Is your home suitable for a dog?

Finally, do you have the right kind of home for a dog? Some dogs love that apartment life! However, some dogs, especially larger breeds, need room to run and play. If you like exercising and being outside, this can be combatted, but most people are couch potatoes – myself included. If you live in an apartment but want a Great Dane, you might need to reconsider owning a dog until you purchase a home with a yard, or when you can afford to put it in doggy daycare every day at work.

Do you have small children? Is someone in your house allergic to pet dander? Do you have expensive items that you don’t want to be destroyed, covered in hair, or slobbered on? These are important to think about when bringing a pet into your home.

Sometimes, the idea of a having a dog sounds fun and exciting, but there is so much more to dog ownership than meets the eye. Be prepared to handle all the responsibilities of owning a dog before you jump into this kind of pet ownership. If you’re unsure, fish are a great place to start!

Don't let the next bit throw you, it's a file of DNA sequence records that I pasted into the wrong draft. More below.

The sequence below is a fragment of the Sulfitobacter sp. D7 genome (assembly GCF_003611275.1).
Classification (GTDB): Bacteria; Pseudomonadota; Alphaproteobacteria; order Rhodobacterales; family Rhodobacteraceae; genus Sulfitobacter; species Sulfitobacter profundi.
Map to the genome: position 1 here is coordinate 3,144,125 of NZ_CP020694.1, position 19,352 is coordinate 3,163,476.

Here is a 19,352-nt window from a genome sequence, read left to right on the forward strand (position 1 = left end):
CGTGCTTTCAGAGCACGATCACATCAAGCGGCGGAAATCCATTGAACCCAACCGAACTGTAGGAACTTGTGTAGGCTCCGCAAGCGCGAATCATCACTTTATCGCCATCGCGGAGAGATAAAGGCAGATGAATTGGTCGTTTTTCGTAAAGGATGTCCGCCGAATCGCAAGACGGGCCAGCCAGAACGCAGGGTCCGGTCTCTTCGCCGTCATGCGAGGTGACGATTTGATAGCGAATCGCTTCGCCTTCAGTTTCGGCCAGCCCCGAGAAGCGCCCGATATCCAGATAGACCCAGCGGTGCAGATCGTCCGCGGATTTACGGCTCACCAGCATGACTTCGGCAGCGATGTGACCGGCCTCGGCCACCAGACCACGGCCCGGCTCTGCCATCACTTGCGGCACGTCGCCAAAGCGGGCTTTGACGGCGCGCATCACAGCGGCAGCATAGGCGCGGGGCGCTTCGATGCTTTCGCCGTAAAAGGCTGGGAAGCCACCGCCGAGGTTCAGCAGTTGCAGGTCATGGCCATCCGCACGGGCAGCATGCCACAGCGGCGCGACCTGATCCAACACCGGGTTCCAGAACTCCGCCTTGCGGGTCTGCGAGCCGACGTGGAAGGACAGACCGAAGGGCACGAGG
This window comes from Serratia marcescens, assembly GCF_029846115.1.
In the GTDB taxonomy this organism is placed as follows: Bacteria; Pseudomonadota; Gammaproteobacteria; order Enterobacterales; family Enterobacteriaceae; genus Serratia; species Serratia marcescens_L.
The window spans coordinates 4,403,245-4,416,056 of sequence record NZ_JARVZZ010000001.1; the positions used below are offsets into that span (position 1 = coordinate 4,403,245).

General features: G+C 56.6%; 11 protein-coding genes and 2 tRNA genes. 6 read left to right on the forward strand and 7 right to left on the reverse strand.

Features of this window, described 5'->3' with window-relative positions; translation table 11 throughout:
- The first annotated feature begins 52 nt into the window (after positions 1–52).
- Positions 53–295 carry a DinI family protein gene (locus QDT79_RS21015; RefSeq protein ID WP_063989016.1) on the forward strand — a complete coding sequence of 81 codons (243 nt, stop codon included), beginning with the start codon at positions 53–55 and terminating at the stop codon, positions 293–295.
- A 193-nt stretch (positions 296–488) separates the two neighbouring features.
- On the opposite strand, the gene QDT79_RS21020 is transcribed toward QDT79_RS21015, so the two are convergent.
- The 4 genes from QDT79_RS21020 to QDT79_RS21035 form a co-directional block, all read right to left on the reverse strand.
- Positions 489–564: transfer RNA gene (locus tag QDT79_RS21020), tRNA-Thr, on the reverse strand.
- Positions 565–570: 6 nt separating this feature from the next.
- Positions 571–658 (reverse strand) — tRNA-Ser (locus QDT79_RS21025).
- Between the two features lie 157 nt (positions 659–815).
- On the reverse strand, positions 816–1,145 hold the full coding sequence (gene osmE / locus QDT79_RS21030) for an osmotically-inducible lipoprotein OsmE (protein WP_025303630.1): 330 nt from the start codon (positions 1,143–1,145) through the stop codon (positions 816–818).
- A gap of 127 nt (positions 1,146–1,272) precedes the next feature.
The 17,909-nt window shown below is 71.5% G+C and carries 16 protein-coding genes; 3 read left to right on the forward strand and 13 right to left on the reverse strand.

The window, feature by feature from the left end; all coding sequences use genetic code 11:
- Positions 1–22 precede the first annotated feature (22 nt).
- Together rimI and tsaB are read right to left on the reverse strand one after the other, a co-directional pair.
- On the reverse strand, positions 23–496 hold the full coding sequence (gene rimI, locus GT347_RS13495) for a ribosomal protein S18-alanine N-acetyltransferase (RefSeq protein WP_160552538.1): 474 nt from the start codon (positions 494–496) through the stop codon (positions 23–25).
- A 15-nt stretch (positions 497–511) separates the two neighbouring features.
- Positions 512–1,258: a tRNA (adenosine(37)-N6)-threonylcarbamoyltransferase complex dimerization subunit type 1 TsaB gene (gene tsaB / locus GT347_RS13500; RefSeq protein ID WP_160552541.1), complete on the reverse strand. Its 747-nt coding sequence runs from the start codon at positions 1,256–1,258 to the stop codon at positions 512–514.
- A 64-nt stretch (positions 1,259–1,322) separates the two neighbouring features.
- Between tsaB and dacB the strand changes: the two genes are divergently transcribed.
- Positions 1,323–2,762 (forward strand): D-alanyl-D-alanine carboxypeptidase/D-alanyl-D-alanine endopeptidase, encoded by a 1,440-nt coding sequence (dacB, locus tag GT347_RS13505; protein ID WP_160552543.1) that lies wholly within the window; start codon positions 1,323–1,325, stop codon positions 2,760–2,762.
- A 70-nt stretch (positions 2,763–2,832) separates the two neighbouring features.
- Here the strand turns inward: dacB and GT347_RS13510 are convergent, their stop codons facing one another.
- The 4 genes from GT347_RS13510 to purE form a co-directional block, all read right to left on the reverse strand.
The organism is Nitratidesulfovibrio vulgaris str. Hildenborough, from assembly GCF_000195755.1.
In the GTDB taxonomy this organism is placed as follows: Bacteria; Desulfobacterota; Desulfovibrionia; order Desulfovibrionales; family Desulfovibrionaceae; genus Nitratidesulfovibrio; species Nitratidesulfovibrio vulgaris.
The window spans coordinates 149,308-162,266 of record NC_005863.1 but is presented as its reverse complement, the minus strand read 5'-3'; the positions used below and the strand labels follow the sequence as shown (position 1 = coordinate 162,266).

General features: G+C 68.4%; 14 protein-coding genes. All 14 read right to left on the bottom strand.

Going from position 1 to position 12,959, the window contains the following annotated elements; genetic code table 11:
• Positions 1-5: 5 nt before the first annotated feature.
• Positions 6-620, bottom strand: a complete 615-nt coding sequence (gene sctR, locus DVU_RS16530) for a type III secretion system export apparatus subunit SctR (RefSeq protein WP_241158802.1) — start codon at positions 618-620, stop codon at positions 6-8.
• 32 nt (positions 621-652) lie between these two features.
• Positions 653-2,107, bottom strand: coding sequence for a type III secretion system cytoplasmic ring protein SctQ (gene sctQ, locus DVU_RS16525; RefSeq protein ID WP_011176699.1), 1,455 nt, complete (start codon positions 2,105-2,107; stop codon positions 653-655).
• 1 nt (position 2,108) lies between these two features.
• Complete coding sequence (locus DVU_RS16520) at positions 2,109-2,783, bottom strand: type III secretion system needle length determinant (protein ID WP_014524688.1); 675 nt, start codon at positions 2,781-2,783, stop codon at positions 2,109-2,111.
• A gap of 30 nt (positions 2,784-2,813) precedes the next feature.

4 thoughts on “5 Things to Consider Before Getting a Dog

  1. Great list, and I totally agree. We just adopted our second dog a couple of weeks ago and she is a handful. Internally, I wondered a time or two if we made a mistake… but I know we didn’t. She is a loving and sweet soul that just needs our time and patience.

    He really returned a dog for not using a littler box?! YIKES!